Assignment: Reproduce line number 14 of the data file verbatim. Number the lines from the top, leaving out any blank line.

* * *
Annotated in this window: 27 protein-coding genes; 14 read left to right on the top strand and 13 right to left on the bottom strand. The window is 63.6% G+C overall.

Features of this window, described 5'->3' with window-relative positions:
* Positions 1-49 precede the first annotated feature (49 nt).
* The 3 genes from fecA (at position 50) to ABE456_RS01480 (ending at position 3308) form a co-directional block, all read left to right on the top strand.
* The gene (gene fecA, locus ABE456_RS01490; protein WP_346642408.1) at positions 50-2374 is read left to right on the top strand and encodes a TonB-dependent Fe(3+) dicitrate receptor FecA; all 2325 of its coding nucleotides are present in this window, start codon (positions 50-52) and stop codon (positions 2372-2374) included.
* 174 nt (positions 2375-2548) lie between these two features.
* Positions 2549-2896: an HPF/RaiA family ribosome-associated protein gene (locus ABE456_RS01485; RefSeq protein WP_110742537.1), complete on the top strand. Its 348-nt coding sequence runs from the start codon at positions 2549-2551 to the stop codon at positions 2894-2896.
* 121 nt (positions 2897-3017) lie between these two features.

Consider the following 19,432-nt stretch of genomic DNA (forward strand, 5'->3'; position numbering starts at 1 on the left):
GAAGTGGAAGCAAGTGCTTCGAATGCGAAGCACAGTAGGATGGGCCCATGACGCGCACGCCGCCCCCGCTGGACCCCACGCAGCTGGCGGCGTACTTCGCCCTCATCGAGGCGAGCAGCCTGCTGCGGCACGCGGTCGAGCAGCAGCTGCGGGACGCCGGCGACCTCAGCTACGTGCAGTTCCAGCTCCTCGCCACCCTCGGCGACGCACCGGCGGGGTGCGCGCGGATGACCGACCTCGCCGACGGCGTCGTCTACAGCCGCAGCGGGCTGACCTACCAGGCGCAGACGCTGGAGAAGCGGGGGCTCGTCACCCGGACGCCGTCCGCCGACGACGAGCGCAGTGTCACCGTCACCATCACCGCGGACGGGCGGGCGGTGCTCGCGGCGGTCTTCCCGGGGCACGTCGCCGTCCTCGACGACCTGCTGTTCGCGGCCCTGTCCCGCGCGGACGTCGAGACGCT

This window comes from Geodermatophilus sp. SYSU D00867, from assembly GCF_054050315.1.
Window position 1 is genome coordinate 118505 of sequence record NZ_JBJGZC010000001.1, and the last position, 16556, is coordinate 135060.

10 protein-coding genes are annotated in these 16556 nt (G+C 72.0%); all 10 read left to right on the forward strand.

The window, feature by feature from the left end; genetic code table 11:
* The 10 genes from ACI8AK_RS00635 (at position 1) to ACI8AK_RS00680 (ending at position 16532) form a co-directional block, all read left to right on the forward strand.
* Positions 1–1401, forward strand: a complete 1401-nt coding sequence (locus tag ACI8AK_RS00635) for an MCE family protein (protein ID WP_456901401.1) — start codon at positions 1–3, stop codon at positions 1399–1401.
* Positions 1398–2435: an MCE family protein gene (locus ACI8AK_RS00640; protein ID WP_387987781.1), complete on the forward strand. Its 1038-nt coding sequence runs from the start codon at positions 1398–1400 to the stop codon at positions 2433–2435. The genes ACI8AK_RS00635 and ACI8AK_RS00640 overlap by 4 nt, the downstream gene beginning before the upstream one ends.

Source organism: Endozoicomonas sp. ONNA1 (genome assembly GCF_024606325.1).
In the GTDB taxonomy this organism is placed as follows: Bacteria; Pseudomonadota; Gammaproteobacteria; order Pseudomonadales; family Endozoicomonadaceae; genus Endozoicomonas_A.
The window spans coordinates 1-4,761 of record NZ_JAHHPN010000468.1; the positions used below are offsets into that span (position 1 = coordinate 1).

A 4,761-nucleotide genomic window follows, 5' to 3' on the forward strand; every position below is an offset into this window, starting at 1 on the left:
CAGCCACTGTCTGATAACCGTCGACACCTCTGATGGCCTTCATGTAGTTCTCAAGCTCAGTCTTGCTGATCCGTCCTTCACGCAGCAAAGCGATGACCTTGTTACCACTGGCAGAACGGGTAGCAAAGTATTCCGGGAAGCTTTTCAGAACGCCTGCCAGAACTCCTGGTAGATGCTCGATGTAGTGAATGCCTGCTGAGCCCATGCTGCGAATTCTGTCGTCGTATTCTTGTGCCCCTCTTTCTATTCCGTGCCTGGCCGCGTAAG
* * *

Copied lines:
The window, feature by feature from the left end; genetic code table 11: